Mutual Confidentiality Agreements - PDF by ajp17054


Mutual Confidentiality Agreements document sample

More Info
									Confidentiality Agreements:
A Very Close Look

Richard Charnov and Helen Curtis
Richard Charnov
is a graduate of Harvard College, B.A. magna cum laude (1976) and Georgetown University Law School, J.D. (1979). He
is admitted to practice in the State of New York (1980). He was formerly associated with Milbank, Tweed, Hadley &
McCloy and Dewey & LeBoeuf (formerly LeBoeuf, Lamb, Green & MacRae LLP). He can be reached at (718) 624-7220
and (802) 326-4489, and by email at

Helen Curtis
is a graduate of Manchester University, LLB honors degree (1994) and London College of Law, LPC Commendation
(1996). She is admitted to practice in the State of New York (2003). She originally qualified as an English solicitor (1998).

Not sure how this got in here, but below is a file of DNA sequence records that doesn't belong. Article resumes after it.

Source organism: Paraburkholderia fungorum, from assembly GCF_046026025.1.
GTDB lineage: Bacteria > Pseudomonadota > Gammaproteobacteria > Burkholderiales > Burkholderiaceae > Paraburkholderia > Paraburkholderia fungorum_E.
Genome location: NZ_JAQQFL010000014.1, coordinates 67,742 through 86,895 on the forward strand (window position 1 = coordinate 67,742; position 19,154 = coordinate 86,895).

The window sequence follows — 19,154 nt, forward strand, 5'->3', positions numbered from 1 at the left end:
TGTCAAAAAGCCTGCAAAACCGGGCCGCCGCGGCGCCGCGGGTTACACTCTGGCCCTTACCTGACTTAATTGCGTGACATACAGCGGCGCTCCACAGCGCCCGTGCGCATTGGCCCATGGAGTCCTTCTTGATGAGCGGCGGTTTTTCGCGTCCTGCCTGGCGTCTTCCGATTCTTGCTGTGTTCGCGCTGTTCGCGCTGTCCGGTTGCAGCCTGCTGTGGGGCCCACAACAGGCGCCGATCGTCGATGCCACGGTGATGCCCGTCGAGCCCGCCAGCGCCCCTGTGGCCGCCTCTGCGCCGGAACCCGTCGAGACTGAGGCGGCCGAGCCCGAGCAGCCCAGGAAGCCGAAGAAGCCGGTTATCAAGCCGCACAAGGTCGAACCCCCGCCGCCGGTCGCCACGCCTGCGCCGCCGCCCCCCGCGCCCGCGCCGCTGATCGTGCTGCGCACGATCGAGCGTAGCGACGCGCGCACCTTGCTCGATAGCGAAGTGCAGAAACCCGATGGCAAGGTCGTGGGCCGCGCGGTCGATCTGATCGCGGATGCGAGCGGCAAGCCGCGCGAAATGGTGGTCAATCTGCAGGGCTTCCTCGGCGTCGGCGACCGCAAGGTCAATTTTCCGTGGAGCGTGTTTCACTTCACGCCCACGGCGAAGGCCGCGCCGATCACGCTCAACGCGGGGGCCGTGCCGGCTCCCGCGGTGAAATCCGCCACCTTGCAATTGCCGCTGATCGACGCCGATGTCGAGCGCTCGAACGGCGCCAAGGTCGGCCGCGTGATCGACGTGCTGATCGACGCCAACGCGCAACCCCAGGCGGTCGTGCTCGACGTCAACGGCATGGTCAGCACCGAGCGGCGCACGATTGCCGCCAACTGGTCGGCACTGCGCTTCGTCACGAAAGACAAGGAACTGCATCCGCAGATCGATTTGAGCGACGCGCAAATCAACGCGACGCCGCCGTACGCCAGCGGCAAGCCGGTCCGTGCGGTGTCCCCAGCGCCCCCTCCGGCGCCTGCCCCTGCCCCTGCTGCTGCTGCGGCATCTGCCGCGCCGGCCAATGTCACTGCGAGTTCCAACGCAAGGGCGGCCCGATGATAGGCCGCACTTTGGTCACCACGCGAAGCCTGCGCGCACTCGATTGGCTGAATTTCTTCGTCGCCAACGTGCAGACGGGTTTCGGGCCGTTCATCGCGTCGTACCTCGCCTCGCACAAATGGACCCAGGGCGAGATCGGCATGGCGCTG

She was formerly associated with Shearman & Sterling LLP in New York, London, and Paris. She can be reached at (206)
388-5891 and by email at
     Richard and Helen provide project finance and outside general counsel services to a wide variety of substantial
corporate clients across a broad range of industries.

Be careful what you disclose, to whom you disclose it, and how you disclose it.

AS BUSINESS-ORIENTED COUNSEL, we are convinced that many of the “standard”
documents warrant a close re-examination from both legal and commercial
perspectives. Over the years, we have found that the more thoroughly our
clients understand the nuances of the agreements that are a critical part
of their businesses, the better equipped they are for quickly identifying
issues and efficiently bringing the agreements to closure.
  Most of our clients’ transactions start with a confidentiality or non-
disclosure agreement. These agreements may be titled “confidentiality
agreements,” “nondisclosure agreements,” “NDAs,” or “secrecy agreements.”
Titles aside, these agreements generally cover identical territory: the
rules governing the treatment of either or both parties’ Confidential
Information. For our discussion, we refer to these agreements as
“confidentiality agreements.” As we discuss below, some forms of these
agreements stray from addressing how to protect a disclosing party’s
Confidential Information and wander into the terrain of non-competition